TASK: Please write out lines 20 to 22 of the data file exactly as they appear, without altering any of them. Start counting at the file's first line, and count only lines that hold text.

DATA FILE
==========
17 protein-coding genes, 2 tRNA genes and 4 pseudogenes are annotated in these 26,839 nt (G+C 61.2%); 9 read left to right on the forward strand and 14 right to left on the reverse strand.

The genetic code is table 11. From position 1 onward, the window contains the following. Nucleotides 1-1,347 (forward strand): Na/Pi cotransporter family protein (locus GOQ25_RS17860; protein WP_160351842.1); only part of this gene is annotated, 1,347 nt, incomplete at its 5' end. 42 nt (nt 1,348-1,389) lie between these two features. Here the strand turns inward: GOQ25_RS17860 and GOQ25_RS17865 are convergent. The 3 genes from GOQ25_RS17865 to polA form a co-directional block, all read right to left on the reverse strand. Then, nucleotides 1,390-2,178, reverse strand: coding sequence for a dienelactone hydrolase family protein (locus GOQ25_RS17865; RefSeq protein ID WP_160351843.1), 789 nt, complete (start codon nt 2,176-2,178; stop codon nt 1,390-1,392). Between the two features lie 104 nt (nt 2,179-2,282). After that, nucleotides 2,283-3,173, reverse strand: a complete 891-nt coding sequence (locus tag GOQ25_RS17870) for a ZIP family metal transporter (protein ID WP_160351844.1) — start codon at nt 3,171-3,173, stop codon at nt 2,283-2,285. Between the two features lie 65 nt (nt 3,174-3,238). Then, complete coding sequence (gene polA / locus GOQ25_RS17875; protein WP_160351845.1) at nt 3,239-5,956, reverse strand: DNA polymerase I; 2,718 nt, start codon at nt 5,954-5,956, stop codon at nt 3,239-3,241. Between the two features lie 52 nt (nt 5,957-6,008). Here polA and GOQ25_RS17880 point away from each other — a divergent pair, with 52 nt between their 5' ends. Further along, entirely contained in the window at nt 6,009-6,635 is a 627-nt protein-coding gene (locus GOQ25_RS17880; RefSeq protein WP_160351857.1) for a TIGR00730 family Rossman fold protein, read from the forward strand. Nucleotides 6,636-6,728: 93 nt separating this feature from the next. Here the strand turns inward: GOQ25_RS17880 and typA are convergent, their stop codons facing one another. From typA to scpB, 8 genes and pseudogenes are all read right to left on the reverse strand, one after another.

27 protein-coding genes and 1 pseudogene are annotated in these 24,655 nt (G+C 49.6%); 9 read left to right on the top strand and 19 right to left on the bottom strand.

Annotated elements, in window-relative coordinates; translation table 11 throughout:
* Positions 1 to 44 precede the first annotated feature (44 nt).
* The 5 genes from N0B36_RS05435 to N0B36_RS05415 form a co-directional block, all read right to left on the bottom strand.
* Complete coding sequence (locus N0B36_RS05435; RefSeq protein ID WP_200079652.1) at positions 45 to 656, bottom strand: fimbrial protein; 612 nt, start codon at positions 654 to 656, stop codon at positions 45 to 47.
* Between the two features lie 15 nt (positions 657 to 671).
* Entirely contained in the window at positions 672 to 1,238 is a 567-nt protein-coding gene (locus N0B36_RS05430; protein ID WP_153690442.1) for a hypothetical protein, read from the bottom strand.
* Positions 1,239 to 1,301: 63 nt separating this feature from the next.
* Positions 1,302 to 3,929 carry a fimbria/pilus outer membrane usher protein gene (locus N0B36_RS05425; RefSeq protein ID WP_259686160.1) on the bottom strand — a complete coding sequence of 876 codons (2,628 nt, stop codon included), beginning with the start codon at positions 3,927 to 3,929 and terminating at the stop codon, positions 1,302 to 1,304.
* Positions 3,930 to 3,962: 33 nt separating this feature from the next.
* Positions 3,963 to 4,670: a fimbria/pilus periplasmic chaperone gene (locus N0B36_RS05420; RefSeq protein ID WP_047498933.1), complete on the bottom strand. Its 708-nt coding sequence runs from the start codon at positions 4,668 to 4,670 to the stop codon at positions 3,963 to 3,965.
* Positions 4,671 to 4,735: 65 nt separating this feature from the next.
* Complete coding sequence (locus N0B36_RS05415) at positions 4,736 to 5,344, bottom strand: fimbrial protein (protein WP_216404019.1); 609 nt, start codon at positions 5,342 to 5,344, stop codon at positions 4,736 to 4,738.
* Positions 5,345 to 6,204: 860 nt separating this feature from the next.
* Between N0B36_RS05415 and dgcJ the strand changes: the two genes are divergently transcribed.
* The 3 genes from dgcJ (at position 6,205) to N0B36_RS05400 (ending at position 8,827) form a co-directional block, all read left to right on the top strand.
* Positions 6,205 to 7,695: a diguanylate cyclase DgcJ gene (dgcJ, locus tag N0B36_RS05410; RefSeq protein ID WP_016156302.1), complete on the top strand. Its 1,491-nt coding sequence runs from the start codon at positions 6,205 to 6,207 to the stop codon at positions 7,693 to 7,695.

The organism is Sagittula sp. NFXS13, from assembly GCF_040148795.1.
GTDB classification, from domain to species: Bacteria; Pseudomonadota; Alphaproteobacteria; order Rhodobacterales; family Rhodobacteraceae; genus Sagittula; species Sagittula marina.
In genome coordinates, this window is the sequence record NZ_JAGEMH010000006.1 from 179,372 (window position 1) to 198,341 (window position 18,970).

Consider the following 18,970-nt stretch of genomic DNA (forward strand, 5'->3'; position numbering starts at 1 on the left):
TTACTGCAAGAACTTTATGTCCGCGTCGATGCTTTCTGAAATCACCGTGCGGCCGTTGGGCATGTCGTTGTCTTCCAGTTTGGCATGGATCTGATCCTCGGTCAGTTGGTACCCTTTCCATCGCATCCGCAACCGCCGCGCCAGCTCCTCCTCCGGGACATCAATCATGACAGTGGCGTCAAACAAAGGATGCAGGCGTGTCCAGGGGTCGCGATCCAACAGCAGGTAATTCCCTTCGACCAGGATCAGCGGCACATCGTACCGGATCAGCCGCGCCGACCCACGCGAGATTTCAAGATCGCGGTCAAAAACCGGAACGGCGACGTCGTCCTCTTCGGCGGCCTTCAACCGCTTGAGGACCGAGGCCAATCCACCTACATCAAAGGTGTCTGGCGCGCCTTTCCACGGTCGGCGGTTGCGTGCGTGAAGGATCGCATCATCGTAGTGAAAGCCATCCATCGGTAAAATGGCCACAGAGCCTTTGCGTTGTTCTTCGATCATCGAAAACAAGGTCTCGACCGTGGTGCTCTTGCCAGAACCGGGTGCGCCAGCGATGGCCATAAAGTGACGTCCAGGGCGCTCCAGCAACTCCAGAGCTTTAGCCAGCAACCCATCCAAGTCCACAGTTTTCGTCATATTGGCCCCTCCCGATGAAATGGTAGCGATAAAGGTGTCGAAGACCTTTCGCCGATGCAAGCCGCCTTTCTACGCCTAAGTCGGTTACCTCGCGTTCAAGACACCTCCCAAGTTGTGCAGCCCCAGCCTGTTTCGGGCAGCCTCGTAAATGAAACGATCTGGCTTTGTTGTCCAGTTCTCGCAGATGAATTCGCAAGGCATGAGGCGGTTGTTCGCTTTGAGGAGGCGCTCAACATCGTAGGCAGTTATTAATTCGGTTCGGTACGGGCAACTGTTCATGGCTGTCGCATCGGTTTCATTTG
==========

The organism is Sagittula sp. NFXS13, from assembly GCF_040148795.1.
GTDB classification, from domain to species: Bacteria; Pseudomonadota; Alphaproteobacteria; order Rhodobacterales; family Rhodobacteraceae; genus Sagittula; species Sagittula marina.
In genome coordinates, this window is the sequence record NZ_JAGEMH010000006.1 from 179,372 (window position 1) to 198,341 (window position 18,970).